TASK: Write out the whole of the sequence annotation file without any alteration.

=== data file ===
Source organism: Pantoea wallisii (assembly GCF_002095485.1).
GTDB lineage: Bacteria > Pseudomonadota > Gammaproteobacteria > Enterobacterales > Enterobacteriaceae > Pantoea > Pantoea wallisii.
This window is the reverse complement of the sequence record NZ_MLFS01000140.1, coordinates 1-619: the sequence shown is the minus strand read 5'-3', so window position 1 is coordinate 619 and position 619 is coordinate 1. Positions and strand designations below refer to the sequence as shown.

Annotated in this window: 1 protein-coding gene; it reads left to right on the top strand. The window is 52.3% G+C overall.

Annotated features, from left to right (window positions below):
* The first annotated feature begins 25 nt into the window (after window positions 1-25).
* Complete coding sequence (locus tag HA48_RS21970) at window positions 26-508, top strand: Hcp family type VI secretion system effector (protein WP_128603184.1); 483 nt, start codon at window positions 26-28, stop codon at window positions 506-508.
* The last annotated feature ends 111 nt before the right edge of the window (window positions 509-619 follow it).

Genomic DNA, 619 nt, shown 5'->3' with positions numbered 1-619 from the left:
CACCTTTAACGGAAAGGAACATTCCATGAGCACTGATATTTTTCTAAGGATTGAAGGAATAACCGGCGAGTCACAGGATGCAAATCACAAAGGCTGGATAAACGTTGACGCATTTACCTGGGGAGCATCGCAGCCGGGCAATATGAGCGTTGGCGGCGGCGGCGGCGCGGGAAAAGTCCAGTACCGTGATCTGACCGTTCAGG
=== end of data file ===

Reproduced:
Source organism: Pantoea wallisii (assembly GCF_002095485.1).
GTDB lineage: Bacteria > Pseudomonadota > Gammaproteobacteria > Enterobacterales > Enterobacteriaceae > Pantoea > Pantoea wallisii.
This window is the reverse complement of the sequence record NZ_MLFS01000140.1, coordinates 1-619: the sequence shown is the minus strand read 5'-3', so window position 1 is coordinate 619 and position 619 is coordinate 1. Positions and strand designations below refer to the sequence as shown.

Annotated in this window: 1 protein-coding gene; it reads left to right on the top strand. The window is 52.3% G+C overall.

Annotated features, from left to right (window positions below):
* The first annotated feature begins 25 nt into the window (after window positions 1-25).
* Complete coding sequence (locus tag HA48_RS21970) at window positions 26-508, top strand: Hcp family type VI secretion system effector (protein WP_128603184.1); 483 nt, start codon at window positions 26-28, stop codon at window positions 506-508.
* The last annotated feature ends 111 nt before the right edge of the window (window positions 509-619 follow it).

Genomic DNA, 619 nt, shown 5'->3' with positions numbered 1-619 from the left:
CACCTTTAACGGAAAGGAACATTCCATGAGCACTGATATTTTTCTAAGGATTGAAGGAATAACCGGCGAGTCACAGGATGCAAATCACAAAGGCTGGATAAACGTTGACGCATTTACCTGGGGAGCATCGCAGCCGGGCAATATGAGCGTTGGCGGCGGCGGCGGCGCGGGAAAAGTCCAGTACCGTGATCTGACCGTTCAGG